Stories of the Year: M&A activity reshapes big health care companies

Photos courtesy of Creative Commons
Photos courtesy of Creative Commons

One prominent story in Missouri health care in 2014 was the acquisition of companies and the effects of those acquisitions. Mergers and acquisitions are only the starting point for corporate integration, and many of the state’s top companies felt the effects this year.

For example, Express Scripts, which employs 30,000 people in the U.S., made No. 20 on the Fortune 500 list and was Missouri’s only company in the top 100, is still digesting its $29.1 billion acquisition of Medco in 2012. The company made continuous adjustments throughout the year to help with cost control.

Read more: Check out the rest of Missouri Business Alert’s Stories of the Year for 2014.

Shuttering two facilities, Express Scripts cut 2,290 jobs nationwide in separate layoffs in May and November. Also, to further curb costs, it planned to exclude more than 1,000 ingredients used in prescription drugs from its coverage. However, three pharmacies sued Express Scripts for denying payments for compounded drugs, which the lawsuit said were previously covered.

Express Scripts reshuffled executives, too. CEO George Paz vowed to stay at the helm for another three years in January. Tim Wentworth was promoted from vice president to president. Cathy Smith, named vice president and interim CFO in January, left the company in December.

Even with the shakeups and downsizing, Express Scripts struggled to increase its sales revenue as the volume of filled prescriptions continued declining. Though revenue stagnated, Express Scripts had a 34 percent increase in its third-quarter profit year-over-year. The company’s potential upside, together with its $56 million expansion plan, attracted $35 million stock investment from Warren Buffett’s investment group Berkshire Hathaway.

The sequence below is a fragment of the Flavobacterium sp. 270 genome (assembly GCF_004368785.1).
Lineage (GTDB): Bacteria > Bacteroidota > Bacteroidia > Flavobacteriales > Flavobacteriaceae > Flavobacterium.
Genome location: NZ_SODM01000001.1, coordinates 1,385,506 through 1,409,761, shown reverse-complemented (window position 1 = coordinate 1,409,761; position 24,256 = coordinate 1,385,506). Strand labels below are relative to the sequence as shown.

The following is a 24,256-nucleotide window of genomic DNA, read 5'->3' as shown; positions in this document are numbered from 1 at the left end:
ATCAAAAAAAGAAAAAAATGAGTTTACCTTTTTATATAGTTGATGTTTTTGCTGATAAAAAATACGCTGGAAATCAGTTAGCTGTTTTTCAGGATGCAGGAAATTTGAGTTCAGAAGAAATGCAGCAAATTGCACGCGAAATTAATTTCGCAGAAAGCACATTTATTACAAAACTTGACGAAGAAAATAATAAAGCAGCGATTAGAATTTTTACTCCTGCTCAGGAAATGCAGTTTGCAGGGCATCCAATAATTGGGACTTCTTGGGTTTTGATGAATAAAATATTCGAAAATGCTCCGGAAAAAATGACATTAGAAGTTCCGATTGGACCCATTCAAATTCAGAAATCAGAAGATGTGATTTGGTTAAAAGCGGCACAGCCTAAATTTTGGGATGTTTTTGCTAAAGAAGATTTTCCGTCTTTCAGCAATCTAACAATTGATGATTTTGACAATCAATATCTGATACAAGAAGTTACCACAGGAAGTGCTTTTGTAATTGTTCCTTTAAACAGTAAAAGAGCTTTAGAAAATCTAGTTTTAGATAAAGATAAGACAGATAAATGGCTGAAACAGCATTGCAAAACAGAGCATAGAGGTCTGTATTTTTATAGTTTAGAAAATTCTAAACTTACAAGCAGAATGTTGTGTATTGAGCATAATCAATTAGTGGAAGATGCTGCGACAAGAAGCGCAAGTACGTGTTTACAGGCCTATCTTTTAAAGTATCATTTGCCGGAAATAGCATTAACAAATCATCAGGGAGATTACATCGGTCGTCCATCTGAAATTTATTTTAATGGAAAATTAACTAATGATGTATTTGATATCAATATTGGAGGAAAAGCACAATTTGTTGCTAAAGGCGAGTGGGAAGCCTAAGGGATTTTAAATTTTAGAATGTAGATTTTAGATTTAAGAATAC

Another aggressive mover was Mallinckrodt Pharmaceuticals, which spun off from Ireland-based Covidien in 2013 and announced two buyouts in the first half of the year. The moves began in March when the company made a $1.4 billion cash buyout of Cadence Pharmaceuticals, at a 26 percent premium, and continued with a $5.6 billion cash-and-stock acquisition of California-based Questcor Pharmaceuticals, which closed in October. Mallinckrodt used the moves to bulk up its specialty pharmaceuticals business with Cadence’s pain-management product Ofirmev and Questcor’s Acthar gel, both of which presented strong sales revenue.

Another Missouri company was the one being acquired. Sigma-Aldrich received shareholder approval in December to complete a $17 billion buyout by German pharmaceutical giant Merck KGaA. The deal is expected to close in mid-2015.

Merck, which suffered from multiple drug development failures, hopes to benefit from Sigma-Aldrich’s client base and lab supplies business. The acquisition will also allow Merck to have more exposure in the North American and Asian markets. However, St. Louis is concerned about the future of the 1,800 Sigma-Aldrich employees living in the city.

North Kansas City-based Cerner also got in on the health care merger and acquisition action. In August, the health IT company announced plans to close a buyout of Siemens Health Services in early 2015. The $1.3 billion deal is expected to bring Cerner $4.5 billion in revenue and expand its worldwide employee base of 20,000.

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